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Group 1 Literature Reflects Culture: The Example of Pre-Columbian Native Americans Pre-1600s Be sure to follow the format below.

That way, all groups study guides will look the same and it will be easy for you and your peers to study. Be as detailed as possible! Important Titles/Dates: You might want to put titles, authors (where applicable), and dates under bullet points in chronological order: The Origin Legend of the Navajo Tribe; The Iroquois Constitution; Remarks Concerning the Savages of North America by Benjamin Franklin Important Concepts / Thesis Sentences: Look back at your notes on Native American Literatures & Cultures blend of Nature, Law, and Religion (mostly from our Prezi on the Pre-Columbian Native Americans), and your reading guides for each text above. What was important to know about this literature and how it reflects this culture? You might want to provide quotations from the texts that exemplify this blend of nature, law, and religion. You might want to organize these either by concept (for or against an idea, etc.) or in chronological order. Be sure each concept/thesis has a specific author next to it. Important Definitions: Origin Legend; Hieroglyphics; Myths, Folklores, & Legends

Group 2 Colonial Literature & The Age of Enlightenment (Scarlet Letter & Reader Readings) 1600s-1750s Be sure to follow the format below. That way, all groups study guides will look the same and it will be easy for you and your peers to study. Be as detailed as possible! Important Authors/Titles/Dates: You might want to put authors, titles, and dates under bullet points in chronological order: Hawthorne (when written? When is the setting?), Edwards, Small Important Concepts / Thesis Sentences: Look back at your notes on Puritans/alienation/individuality, our Prezi on the Puritans, and reading guides. What was important to know about this time period? About writers stances on important issues? You might want to organize these either by concept (for or against an idea, etc.) or in chronological order. Be sure each concept/thesis has a specific author next to it. Important Characters in Scarlet Letter: List major characters & short bios (Hester, Dimmesdale, Chillingworth) and MAYBE a super brief summary of what happens. Important Quotations: Are there particular lines we discussed or annotated in class? Notes that you have about certain words or concepts? Find 3-4 that exemplify the biggest concepts of these writings, and give brief explanations.

Group 4 American Window + Definitions: 1600-1750s The Crucible & The Scarlet Letter o Go back to the American Window for the Puritans. o On your Google Doc, specify which corner is which: Power, Power Through Others, Searching for Power, Powerless. o Then, either fill in the corners with characters from The Scarlet Letter and The Crucible, or make a list of characters that specifies which character belongs in which corner. o Give a brief explanation of why each character belongs in each corner: is it the color of his/her skin? Is it the characters actions? Gender? Lifestyle? o Define the following: theocracy, Protestant work ethic, predestination, conversion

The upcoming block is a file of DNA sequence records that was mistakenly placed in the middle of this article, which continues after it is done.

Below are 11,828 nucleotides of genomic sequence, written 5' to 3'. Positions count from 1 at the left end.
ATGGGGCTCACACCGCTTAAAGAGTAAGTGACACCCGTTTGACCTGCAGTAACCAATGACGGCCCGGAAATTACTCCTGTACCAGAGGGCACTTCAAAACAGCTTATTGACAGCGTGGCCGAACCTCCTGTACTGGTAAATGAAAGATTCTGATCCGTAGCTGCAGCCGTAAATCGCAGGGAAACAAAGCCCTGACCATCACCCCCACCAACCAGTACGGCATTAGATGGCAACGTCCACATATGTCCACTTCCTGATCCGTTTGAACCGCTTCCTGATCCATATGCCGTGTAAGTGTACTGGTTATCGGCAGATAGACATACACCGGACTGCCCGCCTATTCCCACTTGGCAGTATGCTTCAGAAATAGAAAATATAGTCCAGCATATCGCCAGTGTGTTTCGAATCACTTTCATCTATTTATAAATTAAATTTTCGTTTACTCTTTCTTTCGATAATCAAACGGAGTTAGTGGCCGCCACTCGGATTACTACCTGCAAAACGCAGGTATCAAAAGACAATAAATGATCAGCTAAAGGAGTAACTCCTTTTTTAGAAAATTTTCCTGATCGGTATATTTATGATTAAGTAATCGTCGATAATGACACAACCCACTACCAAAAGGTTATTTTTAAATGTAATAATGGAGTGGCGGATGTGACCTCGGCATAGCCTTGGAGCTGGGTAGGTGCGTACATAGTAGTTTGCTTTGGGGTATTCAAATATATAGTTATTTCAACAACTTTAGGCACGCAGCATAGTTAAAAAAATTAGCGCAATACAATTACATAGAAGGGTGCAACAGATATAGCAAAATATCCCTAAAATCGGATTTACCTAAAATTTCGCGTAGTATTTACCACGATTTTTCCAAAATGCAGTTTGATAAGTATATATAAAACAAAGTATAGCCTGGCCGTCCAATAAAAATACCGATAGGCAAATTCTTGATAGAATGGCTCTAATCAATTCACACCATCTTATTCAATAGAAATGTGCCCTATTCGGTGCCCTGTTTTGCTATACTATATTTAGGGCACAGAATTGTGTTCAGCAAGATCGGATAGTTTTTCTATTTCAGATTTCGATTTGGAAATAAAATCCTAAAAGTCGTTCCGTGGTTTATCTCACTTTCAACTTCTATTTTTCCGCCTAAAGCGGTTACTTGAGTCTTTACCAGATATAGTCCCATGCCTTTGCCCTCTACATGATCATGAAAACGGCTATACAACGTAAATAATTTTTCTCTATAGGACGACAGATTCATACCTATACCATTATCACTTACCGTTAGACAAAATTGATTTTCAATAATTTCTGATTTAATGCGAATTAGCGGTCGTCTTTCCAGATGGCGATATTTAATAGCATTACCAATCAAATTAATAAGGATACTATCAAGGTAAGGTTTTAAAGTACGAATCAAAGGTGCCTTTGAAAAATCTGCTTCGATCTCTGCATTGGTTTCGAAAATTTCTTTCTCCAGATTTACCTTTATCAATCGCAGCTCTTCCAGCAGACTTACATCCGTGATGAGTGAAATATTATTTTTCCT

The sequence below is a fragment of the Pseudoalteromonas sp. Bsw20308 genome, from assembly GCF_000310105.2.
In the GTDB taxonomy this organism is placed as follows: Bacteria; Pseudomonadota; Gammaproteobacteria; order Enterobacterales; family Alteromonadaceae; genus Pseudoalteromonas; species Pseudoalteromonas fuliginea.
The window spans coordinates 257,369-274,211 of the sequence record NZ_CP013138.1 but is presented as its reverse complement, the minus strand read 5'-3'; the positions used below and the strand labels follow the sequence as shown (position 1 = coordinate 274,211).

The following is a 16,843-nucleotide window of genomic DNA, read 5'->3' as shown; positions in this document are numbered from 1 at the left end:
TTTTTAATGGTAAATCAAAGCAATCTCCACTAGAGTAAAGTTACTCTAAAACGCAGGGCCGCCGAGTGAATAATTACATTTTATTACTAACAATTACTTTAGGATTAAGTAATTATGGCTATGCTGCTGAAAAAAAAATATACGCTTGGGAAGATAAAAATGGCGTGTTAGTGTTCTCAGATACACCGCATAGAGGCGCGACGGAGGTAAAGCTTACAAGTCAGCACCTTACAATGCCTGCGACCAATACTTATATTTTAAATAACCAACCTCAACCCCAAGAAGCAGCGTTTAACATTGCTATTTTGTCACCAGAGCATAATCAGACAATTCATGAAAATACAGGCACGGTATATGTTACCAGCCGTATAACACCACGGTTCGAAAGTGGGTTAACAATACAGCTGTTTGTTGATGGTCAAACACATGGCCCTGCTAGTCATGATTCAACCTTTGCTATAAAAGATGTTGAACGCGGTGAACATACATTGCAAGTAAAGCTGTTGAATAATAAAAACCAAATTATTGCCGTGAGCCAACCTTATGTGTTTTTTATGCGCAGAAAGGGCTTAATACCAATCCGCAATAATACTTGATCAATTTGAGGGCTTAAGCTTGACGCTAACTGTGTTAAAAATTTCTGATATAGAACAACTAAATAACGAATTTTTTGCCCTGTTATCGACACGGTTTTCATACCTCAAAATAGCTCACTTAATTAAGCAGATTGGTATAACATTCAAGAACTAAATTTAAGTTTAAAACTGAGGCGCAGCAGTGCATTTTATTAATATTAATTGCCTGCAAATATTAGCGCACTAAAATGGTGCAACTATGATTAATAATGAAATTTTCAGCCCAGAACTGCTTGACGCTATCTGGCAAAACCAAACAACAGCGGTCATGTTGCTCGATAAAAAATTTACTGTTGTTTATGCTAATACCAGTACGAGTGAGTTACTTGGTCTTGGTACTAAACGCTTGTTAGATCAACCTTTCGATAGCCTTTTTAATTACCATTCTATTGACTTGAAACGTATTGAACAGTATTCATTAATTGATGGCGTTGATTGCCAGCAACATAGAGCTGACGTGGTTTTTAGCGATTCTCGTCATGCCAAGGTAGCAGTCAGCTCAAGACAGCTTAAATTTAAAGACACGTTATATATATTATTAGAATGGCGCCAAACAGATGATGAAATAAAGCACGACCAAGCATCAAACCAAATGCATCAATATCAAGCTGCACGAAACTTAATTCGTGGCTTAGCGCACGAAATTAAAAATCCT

Group 3 Colonial & Puritan Literature (The Crucible) 1600s-1750s Be sure to follow the format below. That way, all groups study guides will look the same and it will be easy for you and your peers to study. Be as detailed as possible! Important Authors/Titles/Dates: Miller (when written? When is the setting?) Important Concepts / Thesis Sentences: Look back at your unit goals sheets, notes on McCarthyism, and reading guides. What was important to know about this time period and this play? About Millers stance on important issues? Be sure to distinguish between important concepts of McCarthyism and important themes in The Crucible. Define McCarthyism, Red Scare, HUAC Important Characters in The Crucible: List major characters & short bios (Proctors, Abigail, Reverend Parris, Reverend Hale) and MAYBE a super brief summary of what happens. Important Quotations: Are there particular lines we discussed or annotated in class? Notes that you have about certain words or concepts? Find 3-4 that exemplify the biggest ideas of The Crucible, and give brief explanations.

Group 5 Romantics, Transcendentalism, Anti-Transcendentalism 1800s-1850s Be sure to follow the format below. That way, all groups study guides will look the same and it will be easy for you and your peers to study. Be as detailed as possible! Important Authors / Titles / Dates: You might want to put authors, titles, and dates under bullet points in chronological order: Emerson, Thoreau, Whitman, MLKs Letter from a Birmingham Jail Important Definitions: Romanticism, Transcendentalism, Anti-Transcendentalism, Over Soul Important Concepts / Thesis Sentences: Look back at your unit goals sheets, notes, and reading guides. What was important to know about these writers ideas? About their stances on important issues? You might want to organize these either by concept (for or against an idea, etc.) or in chronological order. Be sure each concept/thesis has a specific author next to it. For Whitmans Poetry: Why is his writing considered American? Why is it considered Transcendentalist? Be sure to define free verse. Important Quotations: Are there particular lines we discussed or annotated in class? Notes that you have about certain words or concepts? Find 4-5 that exemplify these writers thesis sentences.

Group 7 American Window: 1800s-1850s Transcendentalism & Huck Finn o Go back to the American Window for Transcendentalism & Huck Finn. o On your Google Doc, specify which corner is which: Power, Power Through Others, Searching for Power, Powerless. o Then, either fill in the corners with Transcendentalists, Frederick Douglass, MLK, and characters from Huck Finn, or make a list of Transcendentalists & characters that specifies which character belongs in which corner. o Give a brief explanation of why each character belongs in each corner: is it the color of his/her skin? Is it the characters actions? Gender? Lifestyle? Your group is in charge of Important Definitions, too: Regionalism, Realism, Local Color, dialect, Eye Dialect, sivilized, satire, comic mask, irony, inversion